This debut novel is a reimagining of Jane Austen’s Pride and Prejudice from the perspective of the quiet middle sister, Mary Bennet.
Chen begins by highlighting Mary’s plainness and lack of charm, which her older sisters, Jane and Lizzy, possess in spades. “Over time, my plainness had become a second, unshakeable religion,” she says, and her obsession with her own looks is rivaled only by the frequency with which those around her cruelly point to her ugliness and lack of personality. But here, Mary is shaped into a feminist hero; she finds “silent rebellion” in her books and educates herself to pass the time while her parents push suitors on her older sisters. Chen’s syntax is not a direct copy of Austen’s, but it complements the source material in its complexity and serves as a comfortable echo of both the period and Mary’s pensive personality. Part I sees Mary falling for Mr. Collins at Longbourn. “No wonder unrequited love is so hard on our sex,” she says, “for it cannot empower or embolden us, and she who is rejected must alone suffer the humiliation for having indulged in dreams which were never her right to entertain.” In parts II and III, the plot moves beyond Longbourn and the end of Pride and Prejudice. Mary moves to Pemberley with Lizzy and Darcy; it turns her “soft and nonsensical,” but it exposes her to the sad reality of their marriage. There, she meets Col. Fitzwilliam and has to confront her old attitudes about men: “No amount of effort can convince a man to take an interest in a woman he has already determined to find uninteresting,” she thinks, so when Fitzwilliam does take an interest in her, she must decide whether she trusts his attention to be true.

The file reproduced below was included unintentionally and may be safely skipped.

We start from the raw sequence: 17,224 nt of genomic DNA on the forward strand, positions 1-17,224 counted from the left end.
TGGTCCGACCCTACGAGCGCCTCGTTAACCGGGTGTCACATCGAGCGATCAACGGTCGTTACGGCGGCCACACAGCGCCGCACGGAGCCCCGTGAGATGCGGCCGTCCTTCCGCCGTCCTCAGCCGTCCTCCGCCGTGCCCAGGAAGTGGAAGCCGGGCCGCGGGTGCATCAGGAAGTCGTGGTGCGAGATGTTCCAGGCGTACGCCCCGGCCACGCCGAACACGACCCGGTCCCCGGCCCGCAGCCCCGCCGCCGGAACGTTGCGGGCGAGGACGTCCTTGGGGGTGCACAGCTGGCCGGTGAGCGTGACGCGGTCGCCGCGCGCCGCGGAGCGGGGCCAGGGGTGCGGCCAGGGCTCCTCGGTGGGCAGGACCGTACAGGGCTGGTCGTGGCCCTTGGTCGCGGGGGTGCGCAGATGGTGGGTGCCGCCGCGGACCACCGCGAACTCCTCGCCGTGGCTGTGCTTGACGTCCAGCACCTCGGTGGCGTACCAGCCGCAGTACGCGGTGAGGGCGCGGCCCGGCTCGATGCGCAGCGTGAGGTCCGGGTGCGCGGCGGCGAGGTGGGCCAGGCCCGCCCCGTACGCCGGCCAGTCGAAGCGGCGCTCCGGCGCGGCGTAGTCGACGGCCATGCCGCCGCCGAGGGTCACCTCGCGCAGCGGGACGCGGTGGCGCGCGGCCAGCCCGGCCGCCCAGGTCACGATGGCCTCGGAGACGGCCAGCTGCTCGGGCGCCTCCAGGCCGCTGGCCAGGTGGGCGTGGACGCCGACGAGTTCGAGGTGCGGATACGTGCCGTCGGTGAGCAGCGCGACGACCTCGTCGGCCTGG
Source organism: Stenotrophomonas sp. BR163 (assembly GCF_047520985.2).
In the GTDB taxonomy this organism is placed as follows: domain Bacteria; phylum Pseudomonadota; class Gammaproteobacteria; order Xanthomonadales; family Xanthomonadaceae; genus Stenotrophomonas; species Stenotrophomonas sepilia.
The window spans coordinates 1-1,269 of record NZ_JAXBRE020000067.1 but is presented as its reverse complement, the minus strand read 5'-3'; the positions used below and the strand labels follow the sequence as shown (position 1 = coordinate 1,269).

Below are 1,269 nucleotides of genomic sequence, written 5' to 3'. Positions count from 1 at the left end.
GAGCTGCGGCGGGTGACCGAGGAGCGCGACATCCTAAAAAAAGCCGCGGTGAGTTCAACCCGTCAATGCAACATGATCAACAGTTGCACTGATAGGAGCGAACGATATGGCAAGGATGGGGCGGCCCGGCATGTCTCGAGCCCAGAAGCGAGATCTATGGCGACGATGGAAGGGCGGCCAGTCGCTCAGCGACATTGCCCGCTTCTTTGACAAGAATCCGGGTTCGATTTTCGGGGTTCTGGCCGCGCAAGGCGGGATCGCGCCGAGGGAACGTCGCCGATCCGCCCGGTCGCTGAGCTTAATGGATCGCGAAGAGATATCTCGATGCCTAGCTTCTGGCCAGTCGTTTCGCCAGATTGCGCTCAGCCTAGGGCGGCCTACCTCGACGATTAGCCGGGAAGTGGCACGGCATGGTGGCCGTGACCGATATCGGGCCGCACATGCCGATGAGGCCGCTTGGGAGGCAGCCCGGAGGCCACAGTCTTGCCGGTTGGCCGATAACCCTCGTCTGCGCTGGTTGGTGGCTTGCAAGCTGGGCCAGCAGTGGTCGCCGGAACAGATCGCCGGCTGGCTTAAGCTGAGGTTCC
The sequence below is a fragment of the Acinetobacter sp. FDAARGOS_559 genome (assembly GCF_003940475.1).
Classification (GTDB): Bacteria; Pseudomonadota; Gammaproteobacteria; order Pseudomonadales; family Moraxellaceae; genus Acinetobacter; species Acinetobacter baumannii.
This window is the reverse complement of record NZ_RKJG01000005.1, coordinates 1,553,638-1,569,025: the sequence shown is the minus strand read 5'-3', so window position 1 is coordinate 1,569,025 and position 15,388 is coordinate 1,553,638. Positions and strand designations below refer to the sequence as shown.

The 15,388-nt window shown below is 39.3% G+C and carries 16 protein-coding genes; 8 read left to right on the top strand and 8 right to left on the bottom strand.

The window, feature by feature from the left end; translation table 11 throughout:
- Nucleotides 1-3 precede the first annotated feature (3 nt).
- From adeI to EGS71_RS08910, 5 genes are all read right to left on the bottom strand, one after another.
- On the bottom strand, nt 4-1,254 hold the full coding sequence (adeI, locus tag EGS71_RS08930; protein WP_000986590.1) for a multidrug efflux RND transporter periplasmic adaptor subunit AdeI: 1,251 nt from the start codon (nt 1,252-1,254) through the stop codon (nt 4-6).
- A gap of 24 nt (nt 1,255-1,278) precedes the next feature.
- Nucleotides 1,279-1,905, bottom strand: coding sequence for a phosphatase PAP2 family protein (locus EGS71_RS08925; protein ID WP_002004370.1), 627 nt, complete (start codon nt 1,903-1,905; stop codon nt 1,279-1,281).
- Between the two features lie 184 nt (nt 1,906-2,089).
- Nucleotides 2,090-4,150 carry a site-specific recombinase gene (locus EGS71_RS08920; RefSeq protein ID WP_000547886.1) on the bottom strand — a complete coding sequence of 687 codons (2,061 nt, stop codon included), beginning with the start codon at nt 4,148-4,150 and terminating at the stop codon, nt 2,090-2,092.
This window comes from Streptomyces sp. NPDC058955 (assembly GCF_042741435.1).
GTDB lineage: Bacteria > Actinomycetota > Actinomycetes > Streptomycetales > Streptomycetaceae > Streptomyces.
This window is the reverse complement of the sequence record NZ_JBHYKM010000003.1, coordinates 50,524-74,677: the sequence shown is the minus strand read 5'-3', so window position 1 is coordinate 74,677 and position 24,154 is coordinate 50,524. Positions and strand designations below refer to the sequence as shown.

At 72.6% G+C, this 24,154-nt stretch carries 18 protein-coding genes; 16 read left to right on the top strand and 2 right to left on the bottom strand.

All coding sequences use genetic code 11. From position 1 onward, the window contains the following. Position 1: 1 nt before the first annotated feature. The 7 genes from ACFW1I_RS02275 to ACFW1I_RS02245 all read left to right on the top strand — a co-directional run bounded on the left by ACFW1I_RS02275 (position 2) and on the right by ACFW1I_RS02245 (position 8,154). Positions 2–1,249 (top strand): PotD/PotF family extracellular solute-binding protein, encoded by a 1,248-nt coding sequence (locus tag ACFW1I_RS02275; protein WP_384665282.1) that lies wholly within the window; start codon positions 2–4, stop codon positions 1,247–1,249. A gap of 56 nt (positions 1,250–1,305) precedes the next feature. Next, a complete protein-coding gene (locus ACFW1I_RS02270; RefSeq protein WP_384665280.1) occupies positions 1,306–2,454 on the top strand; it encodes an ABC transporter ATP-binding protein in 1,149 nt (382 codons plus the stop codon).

Janeites won’t find a perfect heir to Austen here, but as fan fiction, or a fresh novel of manners, Chen's work is compelling.